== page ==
The life and struggles of Florian Burkhardt, a Swiss model turned Internet whiz turned mental patient turned agoraphobic party organizer, is the nominal focus of writer-director Marcel Gisler’s documentary Electroboy. But this fascinating story is so tuned into both the zeitgeist and Burkhardt’s specific personal and family dynamics that the film frequently transcends its narrow subject matter. This largely German-language Locarno Critics’ Week title is a shoo-in for some serious love on the queer film circuit, where Gisler’s last fiction film, the touching Rosie, was on heavy rotation, and will also appeal to documentary events and distributors.
Electroboy, titled after Burkhardt’s moniker as an electronic musician and party organizer, is Gisler’s first non-fiction feature, though one would never be able to tell from the sophisticated way in which he brings all his material together. The backbone of the film consists of several long interview sessions with Burkhardt himself, now 40 and with his square-jawed yet fresh-faced good looks still discernible underneath the more severe traits caused by early middle-age and an extremely eventful life.
Gisler also interviews several key people in what could loosely be described as Burkhardt’s often fawning entourage over years: Urs Keller, nicknamed Fidji, who now lives on an ashram in India where he’s interviewed, but who first took Burckhardt to Los Angeles as an aspiring actor some 20 years ago; Gregory David Mayo, his erstwhile agent in L.A.; Urs Althaus, his Swiss booker as a model and Theophil Butz, at whose advertising agency Burkhardt developed several major websites when the web was still in its infancy. Also frequently onscreen, though in a much more sober key, are the protagonist’s older brother, Claudius, and his conservative parents.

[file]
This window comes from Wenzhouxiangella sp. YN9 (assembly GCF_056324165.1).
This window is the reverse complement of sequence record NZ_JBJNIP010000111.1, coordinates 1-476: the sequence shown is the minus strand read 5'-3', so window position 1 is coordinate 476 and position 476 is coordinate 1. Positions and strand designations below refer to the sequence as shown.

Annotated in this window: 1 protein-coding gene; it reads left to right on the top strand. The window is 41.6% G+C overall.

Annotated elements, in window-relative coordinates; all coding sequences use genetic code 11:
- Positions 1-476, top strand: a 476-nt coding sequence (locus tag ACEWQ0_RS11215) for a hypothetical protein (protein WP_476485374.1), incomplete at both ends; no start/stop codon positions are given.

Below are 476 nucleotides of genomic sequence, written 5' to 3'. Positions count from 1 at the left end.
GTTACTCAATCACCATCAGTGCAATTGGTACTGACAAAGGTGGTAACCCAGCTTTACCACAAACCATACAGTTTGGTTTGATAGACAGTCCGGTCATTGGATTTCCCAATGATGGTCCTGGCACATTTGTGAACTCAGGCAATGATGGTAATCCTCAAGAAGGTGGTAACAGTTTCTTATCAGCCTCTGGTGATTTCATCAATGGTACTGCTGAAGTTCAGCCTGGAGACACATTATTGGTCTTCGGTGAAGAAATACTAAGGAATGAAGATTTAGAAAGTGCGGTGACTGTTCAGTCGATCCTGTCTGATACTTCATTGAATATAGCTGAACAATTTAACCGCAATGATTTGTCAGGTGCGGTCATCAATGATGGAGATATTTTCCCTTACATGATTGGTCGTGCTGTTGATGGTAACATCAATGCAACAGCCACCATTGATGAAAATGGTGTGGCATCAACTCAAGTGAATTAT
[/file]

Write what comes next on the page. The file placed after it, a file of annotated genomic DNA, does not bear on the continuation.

Through Gisler and cutter Thomas Bachmann’s judicious editing choices, a semi-chronological idea of Burkhardt’s career and evolving personality emerges rather organically from the material. When, in an early segment, Florian’s prim mother asks Gisler (who’s offscreen) how her son is doing, it’s a bit of a shock. However, it quickly becomes clear that the young man’s strict and extremely sheltered Catholic upbringing was one of the main reasons, besides the obvious idea to get rich and famous fast, to move to Los Angeles, as far away from his old folks as possible. “I’m simply incompatible with my parents,” Burkhardt states at one point, though the film perceptively pinpoints more exact causes for their issues with each other.
The fact that Burkhardt realized he was gay as a teen didn’t help matters at home and his very religious father still struggles with the fact today, as evidenced by a revealing moment in which he takes the blame for his son’s sexuality because he was an “emotionally distant father.” Gisler, a queer filmmaker himself, then wonders out loud why, if it could indeed be blamed on him, Burkhardt’s older brother turned out to be straight?